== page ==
Tesla also has laid off staff in recent weeks, after Mr. Musk told employees in June that the company had “become overstaffed in many areas.”

Mr. Musk on Wednesday said he expects inflation to decline toward the end of this year, citing commodity prices that are trending lower. However, he cautioned that “economic prognostication is fraught with error.”

Asked if Tesla is seeing a slowdown in consumer demand, Mr. Musk pointed to the long wait times many customers face for the company’s vehicles.

“Right now our problem is very much production,” he said. The economic situation is uncertain, though. “Consumer sentiment is all over the map,” he noted.

Tesla sold $936 million worth of bitcoin in the second quarter to maximize its cash position as it dealt with the closure of its Shanghai factory due to local Covid-19 lockdowns, Mr. Musk said. The company has unloaded around 75% of its $1.5 billion initial position in the cryptocurrency, leaving it with around $218 million worth of digital assets as of the end of June.

“We were concerned about overall liquidity of the company given shutdowns in China,” Mr. Musk said, adding that Tesla is open to increasing its bitcoin holdings in the future.

Mr. Musk has been a vocal commentator on digital currencies. Tesla briefly accepted bitcoin as payment for its vehicles but suspended that policy in May 2021, citing concerns about the use of fossil fuels to mine bitcoin. Mr. Musk said at the time that Tesla wouldn’t sell any bitcoin.

The price of bitcoin slumped after Tesla posted its results, according to CoinDesk.

The company said foreign-exchange pressures also weighed on results, with the dollar up strongly against many other currencies.

Mr. Musk, who is embroiled in a legal battle over his $44 billion deal to acquire Twitter Inc., said he plans to continue working at Tesla for as long as he can. A Delaware judge on Tuesday agreed to Twitter’s request to fast-track a lawsuit seeking to compel Mr. Musk to consummate his purchase of the social-media company.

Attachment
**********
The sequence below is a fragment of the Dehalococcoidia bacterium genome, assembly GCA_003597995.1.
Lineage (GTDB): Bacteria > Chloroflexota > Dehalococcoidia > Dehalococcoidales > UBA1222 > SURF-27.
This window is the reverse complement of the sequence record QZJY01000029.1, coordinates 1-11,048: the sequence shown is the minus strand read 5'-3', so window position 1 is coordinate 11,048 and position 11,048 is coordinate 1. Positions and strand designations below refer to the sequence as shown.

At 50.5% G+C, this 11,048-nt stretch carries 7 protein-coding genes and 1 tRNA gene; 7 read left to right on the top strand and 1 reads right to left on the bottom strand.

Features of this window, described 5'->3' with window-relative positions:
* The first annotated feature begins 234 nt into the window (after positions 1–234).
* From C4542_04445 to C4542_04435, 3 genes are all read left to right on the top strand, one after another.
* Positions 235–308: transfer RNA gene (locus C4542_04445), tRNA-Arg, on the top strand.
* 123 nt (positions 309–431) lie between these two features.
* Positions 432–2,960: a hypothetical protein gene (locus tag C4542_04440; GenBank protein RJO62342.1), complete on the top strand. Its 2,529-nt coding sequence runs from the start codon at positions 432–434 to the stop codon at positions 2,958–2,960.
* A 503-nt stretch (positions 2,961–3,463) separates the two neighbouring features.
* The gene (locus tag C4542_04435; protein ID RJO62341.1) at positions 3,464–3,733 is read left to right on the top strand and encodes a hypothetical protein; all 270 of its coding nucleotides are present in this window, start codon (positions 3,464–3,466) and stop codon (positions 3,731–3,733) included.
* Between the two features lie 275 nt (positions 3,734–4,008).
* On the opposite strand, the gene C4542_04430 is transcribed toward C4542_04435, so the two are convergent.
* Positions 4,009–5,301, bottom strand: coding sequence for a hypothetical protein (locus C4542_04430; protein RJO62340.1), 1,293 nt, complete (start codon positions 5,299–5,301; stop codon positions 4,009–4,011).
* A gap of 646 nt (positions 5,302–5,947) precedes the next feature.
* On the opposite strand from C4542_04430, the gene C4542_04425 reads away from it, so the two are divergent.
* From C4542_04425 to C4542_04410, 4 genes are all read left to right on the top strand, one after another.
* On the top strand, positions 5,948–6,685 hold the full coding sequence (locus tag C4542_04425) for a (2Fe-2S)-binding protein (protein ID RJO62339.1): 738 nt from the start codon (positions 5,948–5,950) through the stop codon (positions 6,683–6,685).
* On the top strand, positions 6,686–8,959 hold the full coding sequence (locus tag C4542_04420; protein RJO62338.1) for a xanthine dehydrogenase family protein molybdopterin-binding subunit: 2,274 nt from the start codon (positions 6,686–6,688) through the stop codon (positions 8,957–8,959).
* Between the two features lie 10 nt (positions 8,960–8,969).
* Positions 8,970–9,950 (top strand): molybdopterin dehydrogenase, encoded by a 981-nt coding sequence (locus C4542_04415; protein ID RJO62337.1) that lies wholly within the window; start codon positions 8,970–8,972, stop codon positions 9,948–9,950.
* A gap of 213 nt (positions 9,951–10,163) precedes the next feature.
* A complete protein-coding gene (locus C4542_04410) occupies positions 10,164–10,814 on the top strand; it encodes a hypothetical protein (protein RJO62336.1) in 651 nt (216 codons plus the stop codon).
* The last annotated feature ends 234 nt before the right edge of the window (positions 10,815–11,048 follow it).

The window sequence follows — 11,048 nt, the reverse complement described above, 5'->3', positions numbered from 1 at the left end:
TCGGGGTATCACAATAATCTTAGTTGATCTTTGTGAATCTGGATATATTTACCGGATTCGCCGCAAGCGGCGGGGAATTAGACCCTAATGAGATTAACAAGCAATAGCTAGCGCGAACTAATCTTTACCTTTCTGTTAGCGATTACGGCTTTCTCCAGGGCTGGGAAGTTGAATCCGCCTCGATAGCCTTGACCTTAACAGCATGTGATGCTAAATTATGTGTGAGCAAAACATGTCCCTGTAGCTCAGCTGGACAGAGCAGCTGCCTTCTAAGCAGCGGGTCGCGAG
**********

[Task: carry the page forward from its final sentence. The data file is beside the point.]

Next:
The company delivered around 254,695 vehicles to customers in the three months ended in June, down from 310,048 in the first quarter. Deliveries were up roughly 27% from last year’s second quarter, helped by the fact that Tesla reached a monthly production record in June.

Tesla, like much of the auto industry, has been hiking prices as suppliers request more for their products. U.S. customers who ordered the long-range version of Tesla’s Model Y compact sport-utility vehicle in late June could expect to pay around $68,000, or some $14,000 more than they would have if they ordered the model a year earlier, according to Bernstein Research.

Mr. Musk reiterated that he hopes to reduce vehicle prices, which he said were at “embarrassing levels.”

The chip shortage is having a greater impact on Tesla’s energy business than its car business, the company said.

It added roughly 250 fast-charging stations to its global network during the second quarter. The company has been planning to open that system in the U.S. to electric vehicles made by other manufacturers.

Tesla, which remains in an aggressive phase of ramping up production, also said its global capacity to make cars has increased since the end of the first quarter.

Write to Rebecca Elliott at [email protected]